The World Health Organization reports millions of people in Niger are going hungry and tens of thousands are malnourished, many of them children. The U.N. agency says it needs more than $650,000 to provide emergency nutritional feeding for thousands of acutely malnourished children under age five.
Niger is one of the most impoverished countries in the world. It suffers from chronic food shortages. A survey carried out by the World Health Organization in December found 2.7 million people or one-in-five households are severely food insecure.
WHO spokesman Paul Garwood says the survey also shows more than five million additional people are moderately food insecure. "More than half the population is estimated to have less than two months worth of food stocks to survive until the next harvest in October," he said.
"In the first six weeks of 2010, nearly 29,000 cases of global acute malnutrition were reported. And, of these, 15,370 were cases of moderate acute malnutrition and more than 13,000 cases were of severe acute malnutrition," he continued.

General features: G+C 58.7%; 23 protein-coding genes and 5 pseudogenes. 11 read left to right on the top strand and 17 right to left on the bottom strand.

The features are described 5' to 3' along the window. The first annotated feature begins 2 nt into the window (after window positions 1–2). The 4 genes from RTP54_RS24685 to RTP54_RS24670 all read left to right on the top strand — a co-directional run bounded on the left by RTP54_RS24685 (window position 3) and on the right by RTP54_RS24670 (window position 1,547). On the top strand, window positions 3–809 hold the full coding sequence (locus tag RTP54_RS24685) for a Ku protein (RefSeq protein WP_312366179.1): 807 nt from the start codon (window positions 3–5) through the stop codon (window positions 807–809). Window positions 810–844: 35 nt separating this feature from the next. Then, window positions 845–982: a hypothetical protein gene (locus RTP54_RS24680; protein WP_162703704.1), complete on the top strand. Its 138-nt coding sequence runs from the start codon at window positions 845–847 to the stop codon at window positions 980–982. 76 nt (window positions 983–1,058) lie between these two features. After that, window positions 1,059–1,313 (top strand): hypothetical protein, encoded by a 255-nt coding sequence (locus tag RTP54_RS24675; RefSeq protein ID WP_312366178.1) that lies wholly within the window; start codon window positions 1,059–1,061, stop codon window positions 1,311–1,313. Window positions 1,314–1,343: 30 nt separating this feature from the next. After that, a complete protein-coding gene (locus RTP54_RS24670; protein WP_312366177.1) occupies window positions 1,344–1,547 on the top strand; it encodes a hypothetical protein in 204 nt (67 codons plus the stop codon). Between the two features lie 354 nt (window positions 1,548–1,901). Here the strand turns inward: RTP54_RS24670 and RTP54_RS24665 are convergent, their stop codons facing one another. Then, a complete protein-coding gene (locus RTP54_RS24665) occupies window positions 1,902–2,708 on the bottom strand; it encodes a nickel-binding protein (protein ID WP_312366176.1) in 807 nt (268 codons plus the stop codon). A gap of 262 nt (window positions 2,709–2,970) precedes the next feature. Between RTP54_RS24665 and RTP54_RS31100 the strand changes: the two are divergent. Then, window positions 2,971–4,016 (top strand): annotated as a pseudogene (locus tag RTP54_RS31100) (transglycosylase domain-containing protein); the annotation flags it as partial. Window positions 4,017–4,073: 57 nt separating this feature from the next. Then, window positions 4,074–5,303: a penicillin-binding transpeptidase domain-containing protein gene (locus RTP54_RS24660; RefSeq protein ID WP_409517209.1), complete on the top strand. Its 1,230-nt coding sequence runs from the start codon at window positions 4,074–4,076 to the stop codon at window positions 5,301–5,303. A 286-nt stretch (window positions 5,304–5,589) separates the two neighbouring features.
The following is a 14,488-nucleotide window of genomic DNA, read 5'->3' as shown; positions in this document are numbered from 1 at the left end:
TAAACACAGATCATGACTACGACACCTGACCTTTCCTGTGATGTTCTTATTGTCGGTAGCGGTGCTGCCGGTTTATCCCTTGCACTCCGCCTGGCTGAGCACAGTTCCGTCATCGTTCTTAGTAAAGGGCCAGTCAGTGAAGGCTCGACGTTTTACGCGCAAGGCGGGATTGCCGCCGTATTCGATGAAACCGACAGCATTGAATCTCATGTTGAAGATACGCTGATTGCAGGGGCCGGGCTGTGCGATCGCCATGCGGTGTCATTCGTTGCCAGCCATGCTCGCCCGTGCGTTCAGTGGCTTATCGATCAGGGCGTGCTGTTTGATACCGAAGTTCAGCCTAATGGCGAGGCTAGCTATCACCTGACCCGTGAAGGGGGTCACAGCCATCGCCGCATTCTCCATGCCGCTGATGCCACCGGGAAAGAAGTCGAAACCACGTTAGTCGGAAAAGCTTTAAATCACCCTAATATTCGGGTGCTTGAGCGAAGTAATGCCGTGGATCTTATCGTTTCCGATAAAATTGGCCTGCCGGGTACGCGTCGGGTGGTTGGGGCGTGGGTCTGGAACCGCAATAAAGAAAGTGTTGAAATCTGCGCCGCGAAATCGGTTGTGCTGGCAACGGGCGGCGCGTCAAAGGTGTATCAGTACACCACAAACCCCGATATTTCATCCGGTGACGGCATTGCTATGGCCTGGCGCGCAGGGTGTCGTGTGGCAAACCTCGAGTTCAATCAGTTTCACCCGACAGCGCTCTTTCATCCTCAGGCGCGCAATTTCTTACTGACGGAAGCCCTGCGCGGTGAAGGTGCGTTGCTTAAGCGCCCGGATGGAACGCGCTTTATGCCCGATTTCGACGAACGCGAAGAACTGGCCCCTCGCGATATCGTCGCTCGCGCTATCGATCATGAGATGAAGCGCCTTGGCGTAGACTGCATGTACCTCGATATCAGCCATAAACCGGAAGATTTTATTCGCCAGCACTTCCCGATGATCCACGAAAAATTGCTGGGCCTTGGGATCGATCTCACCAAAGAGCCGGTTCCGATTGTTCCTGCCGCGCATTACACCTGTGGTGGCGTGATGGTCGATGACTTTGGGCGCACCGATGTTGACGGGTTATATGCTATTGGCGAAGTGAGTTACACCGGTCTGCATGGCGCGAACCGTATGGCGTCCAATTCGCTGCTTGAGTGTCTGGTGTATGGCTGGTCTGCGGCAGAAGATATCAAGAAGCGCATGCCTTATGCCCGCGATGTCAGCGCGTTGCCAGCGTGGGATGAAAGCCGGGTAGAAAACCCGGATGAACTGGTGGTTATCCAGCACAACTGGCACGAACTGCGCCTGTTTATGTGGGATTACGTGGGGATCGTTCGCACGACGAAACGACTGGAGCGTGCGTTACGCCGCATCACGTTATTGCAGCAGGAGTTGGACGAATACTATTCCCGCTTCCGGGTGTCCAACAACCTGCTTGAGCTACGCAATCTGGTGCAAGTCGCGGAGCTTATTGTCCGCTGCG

Garwood says acute malnutrition affects more than 12 percent of children under age five. He says the World Health Organization is working with the government on issues related to the food security crisis, strengthening food reserves, and combating iodine deficiency.
He notes the collaboration between the World Health Organization and health authorities in Niger is unaffected by the recent military coup that toppled the previous government. "The malnutrition and food insecurity situation dated back months if not years in this country. So, it is really unrelated to the coup," he said.
"The work that WHO has been doing in Niger with authorities pre-dated the recent political events in that country and we still have an active office inside the country. We are able to work with the same kind of counterparts, the same kinds of officials who had been working within the ministry to continue these life-saving interventions," he added.
Last Friday, military officers overthrew President Mamadou Tandja, who held the reins of power in Niger for more than a decade. The new leaders have suspended Niger's constitution and all state institutions have been dissolved.